4. "Point-of-need learning" - Knowledge (more than training) is increasingly becoming the answer to what workers really need on the job. Learning content providers will need to become capability providers. Instead of providing customers with proprietary content/training, companies will be teaching skill transfer capability - as 80% of learning happens on the job, not in the classroom. It's all about bringing training to people's workspaces.

5. "A virtual community blossoms" - As I have written in previous blogs and Harris reports in
T&D, virtual 3D worlds "have emerged as a bona fide educational tool." Organizations have begun using Second Life (a popular virtual environment) as a "place of engagement" - for employees and instructors to interact in formal or informal settings, and public or private spaces; role play; access resources; and engage in collaborative learning.

5 Comments:

  • These are all very good training ideas for the corporate environment. In particular, the laughing and learning concept is very important.

    Thanks for the info.

    By Anonymous healthcare lean training, at 4:00 PM EST  

  • This is an excellent article. We have recently opened a new site dedicated to briniging shoppers and providers of training solutions together. We have an area where people with expertise in the field may contribute content. We would love to have you share your expertise at trainingtime.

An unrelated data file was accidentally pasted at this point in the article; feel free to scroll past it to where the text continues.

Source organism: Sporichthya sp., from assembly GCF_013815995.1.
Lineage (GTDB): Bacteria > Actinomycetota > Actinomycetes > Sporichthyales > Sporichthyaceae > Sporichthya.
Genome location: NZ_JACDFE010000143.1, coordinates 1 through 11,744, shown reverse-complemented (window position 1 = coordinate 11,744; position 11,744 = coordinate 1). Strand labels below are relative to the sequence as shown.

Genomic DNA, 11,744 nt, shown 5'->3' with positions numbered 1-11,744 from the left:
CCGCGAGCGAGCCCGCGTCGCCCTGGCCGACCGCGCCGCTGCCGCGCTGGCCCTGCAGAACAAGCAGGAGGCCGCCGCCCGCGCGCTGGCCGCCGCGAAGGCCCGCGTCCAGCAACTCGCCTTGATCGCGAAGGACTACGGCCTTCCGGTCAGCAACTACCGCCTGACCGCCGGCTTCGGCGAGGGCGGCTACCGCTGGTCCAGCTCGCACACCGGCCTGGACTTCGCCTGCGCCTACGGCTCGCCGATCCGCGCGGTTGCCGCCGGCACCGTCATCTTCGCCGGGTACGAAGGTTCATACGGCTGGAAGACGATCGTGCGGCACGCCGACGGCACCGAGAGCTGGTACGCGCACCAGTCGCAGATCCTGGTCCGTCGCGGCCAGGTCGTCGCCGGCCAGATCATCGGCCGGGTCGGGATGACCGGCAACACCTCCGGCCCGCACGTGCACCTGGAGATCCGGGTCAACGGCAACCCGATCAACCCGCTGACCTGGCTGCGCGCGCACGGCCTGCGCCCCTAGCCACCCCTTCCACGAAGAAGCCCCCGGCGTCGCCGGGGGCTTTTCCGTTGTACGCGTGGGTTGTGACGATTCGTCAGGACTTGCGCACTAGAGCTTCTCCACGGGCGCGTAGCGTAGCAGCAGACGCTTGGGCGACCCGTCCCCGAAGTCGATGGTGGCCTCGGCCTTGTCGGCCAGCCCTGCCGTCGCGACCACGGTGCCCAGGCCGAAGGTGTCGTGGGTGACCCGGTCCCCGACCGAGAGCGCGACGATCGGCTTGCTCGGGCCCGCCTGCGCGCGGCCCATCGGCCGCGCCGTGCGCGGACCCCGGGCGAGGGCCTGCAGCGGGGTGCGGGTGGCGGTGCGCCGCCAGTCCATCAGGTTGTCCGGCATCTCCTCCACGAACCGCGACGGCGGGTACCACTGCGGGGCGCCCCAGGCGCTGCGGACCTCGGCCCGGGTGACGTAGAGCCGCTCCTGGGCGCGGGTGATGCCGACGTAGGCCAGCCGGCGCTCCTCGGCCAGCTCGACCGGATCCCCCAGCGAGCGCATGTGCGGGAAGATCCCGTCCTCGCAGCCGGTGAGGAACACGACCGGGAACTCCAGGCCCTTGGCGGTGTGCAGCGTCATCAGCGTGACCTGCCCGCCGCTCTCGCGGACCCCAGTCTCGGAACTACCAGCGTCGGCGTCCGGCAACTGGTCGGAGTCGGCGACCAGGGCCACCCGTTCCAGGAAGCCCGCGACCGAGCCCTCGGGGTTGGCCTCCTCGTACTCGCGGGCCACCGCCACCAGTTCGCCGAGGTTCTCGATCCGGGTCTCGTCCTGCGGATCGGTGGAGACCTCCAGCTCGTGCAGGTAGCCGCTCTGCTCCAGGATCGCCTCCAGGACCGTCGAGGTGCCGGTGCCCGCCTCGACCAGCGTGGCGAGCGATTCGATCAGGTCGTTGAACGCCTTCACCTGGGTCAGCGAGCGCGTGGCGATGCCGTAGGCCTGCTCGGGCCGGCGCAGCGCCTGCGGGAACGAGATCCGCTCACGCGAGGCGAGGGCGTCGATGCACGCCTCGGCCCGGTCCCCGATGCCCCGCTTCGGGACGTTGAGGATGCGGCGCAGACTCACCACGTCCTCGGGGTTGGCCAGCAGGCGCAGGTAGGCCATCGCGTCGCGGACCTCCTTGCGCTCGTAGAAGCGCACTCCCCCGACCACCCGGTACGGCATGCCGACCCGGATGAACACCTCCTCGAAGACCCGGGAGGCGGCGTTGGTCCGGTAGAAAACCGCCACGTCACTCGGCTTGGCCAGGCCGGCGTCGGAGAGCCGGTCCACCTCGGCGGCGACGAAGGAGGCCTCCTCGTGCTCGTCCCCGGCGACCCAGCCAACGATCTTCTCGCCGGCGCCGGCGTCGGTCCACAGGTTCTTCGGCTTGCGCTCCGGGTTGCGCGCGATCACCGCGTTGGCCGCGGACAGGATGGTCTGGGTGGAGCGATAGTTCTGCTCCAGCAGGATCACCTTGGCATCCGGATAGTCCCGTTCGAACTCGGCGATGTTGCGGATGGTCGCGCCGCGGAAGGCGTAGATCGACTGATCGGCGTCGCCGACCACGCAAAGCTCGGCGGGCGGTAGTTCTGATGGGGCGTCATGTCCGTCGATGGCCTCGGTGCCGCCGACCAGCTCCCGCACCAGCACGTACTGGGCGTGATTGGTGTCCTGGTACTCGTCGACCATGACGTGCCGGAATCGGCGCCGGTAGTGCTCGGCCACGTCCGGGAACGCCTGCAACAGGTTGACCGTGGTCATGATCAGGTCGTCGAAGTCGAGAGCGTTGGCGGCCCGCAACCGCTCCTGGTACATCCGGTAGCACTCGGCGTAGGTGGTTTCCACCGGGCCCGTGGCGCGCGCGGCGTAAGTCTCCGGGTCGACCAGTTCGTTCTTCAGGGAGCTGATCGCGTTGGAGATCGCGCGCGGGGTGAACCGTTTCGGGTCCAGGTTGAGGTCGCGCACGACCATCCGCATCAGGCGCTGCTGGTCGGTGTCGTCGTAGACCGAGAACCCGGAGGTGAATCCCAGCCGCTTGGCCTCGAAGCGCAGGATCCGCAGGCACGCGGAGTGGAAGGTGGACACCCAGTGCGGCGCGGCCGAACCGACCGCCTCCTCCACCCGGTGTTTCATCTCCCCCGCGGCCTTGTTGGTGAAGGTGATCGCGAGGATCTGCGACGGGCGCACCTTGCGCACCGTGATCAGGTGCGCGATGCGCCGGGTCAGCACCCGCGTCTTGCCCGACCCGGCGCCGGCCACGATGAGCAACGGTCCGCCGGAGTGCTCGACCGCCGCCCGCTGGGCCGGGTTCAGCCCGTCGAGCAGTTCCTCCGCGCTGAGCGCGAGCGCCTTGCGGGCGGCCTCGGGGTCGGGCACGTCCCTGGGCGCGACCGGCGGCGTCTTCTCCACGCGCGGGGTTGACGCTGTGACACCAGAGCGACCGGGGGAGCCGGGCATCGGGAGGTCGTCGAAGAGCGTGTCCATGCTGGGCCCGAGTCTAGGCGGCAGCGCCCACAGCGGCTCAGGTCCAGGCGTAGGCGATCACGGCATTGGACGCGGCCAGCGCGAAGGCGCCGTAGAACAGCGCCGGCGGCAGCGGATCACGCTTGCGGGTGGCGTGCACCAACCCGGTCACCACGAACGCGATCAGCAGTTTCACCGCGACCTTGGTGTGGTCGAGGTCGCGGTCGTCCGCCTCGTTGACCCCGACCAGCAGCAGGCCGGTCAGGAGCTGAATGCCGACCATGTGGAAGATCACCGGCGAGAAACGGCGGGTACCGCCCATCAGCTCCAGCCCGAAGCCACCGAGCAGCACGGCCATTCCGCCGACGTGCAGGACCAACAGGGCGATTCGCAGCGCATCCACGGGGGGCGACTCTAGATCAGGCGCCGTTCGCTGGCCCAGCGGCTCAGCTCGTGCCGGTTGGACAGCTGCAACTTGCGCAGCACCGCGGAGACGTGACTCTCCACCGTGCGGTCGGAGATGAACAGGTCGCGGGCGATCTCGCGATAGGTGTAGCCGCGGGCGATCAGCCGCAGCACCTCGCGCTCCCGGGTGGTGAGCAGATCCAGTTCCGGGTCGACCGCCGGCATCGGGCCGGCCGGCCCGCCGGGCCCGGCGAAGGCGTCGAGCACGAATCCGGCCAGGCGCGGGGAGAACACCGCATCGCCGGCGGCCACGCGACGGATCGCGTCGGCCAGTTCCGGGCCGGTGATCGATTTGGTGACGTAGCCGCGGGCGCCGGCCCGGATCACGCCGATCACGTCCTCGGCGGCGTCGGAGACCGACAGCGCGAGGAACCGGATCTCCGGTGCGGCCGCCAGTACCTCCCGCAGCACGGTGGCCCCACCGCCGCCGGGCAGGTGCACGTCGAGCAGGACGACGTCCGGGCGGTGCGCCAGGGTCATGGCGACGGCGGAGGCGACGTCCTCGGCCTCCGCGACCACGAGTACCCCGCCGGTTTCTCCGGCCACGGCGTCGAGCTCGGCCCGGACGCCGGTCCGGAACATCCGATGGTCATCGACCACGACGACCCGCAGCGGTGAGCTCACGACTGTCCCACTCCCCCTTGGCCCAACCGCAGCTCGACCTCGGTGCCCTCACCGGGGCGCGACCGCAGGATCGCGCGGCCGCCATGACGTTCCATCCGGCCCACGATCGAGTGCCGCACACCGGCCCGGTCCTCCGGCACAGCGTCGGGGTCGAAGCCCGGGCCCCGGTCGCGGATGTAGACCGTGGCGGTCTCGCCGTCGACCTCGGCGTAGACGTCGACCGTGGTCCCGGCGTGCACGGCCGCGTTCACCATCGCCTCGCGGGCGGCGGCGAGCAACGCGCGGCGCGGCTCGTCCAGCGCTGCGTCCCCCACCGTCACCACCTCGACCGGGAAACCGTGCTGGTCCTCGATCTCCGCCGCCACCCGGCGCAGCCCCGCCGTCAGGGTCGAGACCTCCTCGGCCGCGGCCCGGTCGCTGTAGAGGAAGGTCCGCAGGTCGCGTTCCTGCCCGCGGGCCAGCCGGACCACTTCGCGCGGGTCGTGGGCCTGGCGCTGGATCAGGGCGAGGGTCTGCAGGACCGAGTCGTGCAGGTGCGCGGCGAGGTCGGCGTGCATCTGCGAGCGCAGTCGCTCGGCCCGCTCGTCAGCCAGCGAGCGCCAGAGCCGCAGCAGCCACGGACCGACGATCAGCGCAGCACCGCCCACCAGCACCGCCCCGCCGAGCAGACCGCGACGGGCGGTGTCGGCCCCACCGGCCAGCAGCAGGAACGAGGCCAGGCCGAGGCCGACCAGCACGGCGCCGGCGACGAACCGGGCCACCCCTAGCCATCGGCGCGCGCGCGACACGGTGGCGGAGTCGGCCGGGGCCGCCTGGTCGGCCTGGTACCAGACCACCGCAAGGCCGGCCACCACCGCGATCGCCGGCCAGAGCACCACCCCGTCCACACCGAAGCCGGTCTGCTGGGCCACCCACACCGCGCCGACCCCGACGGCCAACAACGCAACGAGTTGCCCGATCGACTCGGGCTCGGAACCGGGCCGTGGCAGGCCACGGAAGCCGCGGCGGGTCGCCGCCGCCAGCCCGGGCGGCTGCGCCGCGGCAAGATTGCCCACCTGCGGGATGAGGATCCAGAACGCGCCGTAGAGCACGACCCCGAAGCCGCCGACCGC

If you are interested, check out trainingtime

    By Blogger skittelson, at 4:48 PM EST  

  • An interesting post on virtual learning environment. I wonder whether you facilitate interactive session on virtual classroom as well. If so, grateful for your advice and comment on my thought about this. I am new to conduct class online. http://www.ask-nottell.com/?p=228

    David
    ask-nottell.com

    By Blogger David Yau, at 5:24 AM EST  

  • Thanks for the very interesting ideas. I have one more to add to the list:
    'Bite sized learning' - On the lines of the 'one page proposal' or 'quick learning'. With Organizations and individuals having less and less time and money on their hands to invest in training, learning that's packaged like fast food with instant gratification is fast catching up. Some formats of this creative learning technique include - mailcasts, podcasts, book summaries, educational newsletters etc.. Hence, 'no time' is no more an excuse!
    StickyTraining.blogspot.com

    By Blogger StickyTraining, at 12:09 PM EDT  

  • Thanks for the very interesting ideas. I have one more to add to the list:
    'Bite sized learning' - On the lines of the 'one page proposal' or 'quick learning'. With Organizations and individuals having less and less time and money on their hands to invest in training, learning that's packaged like fast food with instant gratification is fast catching up. Some formats of this creative learning technique include - mailcasts, podcasts, book summaries, educational newsletters etc.. Hence, 'no time' is no more an excuse!
    StickyTraining.blogspot.com

    By Blogger StickyTraining, at 12:10 PM EDT